Nita Farahany (@NitaFarahany) is a law professor at Duke University; a leading expert on the ethical, legal, and social implications of emerging technologies; and the author of The Battle for Your Brain: Defending the Right to Think Freely in the Age of Neurotechnology. What We Discuss with Nita Farahany: Consumer technology that can track, decode, and even manipulate what goes on in the brain is no longer just a plot device in some far-flung sci-fi novel — it's already beginning to come to market. An ALS patient recently set a record for communicating through a brain implant at 62 words per minute (in comparison, ALS-afflicted physicist Stephen Hawking was only able to communicate at about 15 words per minute by the time of his death in 2018). Though still in its infancy, consciously transmitted brain-to-brain communication has proven successful in the laboratory. Functional magnetic resonance imaging (fMRI) scans can accurately sense political bias from subjects' unconscious thoughts. Brain scans reveal that a significant percentage of coma patients who can't speak or move are aware of the world around them and can communicate through electroencephalogram (EEG) sensors. And much more... Full show notes and resources can be found here: jordanharbinger.com/810 This Episode Is Brought To You By Our Fine Sponsors: jordanharbinger.com/deals Sign up for Six-Minute Networking — our free networking and relationship development mini course — at jordanharbinger.com/course! Like this show? Please leave us a review here — even one sentence helps! Consider including your Twitter handle so we can thank you personally!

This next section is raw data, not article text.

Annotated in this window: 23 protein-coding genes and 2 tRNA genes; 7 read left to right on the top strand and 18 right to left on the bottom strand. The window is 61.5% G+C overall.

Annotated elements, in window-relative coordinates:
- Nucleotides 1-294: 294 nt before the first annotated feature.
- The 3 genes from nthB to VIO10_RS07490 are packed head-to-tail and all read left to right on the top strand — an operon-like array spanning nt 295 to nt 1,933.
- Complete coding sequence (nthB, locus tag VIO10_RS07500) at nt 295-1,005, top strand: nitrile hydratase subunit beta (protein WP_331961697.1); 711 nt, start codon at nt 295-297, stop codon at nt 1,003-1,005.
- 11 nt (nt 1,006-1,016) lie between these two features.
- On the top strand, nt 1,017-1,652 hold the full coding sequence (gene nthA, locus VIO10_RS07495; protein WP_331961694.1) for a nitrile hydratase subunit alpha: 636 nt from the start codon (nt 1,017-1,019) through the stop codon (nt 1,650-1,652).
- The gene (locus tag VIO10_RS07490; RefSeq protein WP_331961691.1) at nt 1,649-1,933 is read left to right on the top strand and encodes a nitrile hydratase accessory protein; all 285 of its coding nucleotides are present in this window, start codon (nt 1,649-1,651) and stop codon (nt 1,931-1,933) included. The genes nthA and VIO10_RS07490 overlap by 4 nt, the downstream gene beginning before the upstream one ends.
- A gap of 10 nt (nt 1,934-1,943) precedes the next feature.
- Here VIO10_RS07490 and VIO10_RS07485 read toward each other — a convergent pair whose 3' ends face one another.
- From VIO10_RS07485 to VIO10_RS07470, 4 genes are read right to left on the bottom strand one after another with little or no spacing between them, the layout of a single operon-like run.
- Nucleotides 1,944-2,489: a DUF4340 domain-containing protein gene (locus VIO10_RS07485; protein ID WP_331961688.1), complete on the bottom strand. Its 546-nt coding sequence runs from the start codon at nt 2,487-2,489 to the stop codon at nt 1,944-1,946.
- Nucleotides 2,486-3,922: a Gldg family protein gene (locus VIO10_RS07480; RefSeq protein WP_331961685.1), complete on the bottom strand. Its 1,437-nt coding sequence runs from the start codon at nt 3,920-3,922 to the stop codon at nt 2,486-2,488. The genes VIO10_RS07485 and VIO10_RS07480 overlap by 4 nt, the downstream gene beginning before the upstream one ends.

Episode: 2883 A dead salmon points the way to better brain imaging. Today, outrageous research.
A libido-enhancing therapy did different things to the women and men who watched erotic videos in an fMRI machine, while a promising birth control drug for men ticks all the right boxes (and none of the scary ones).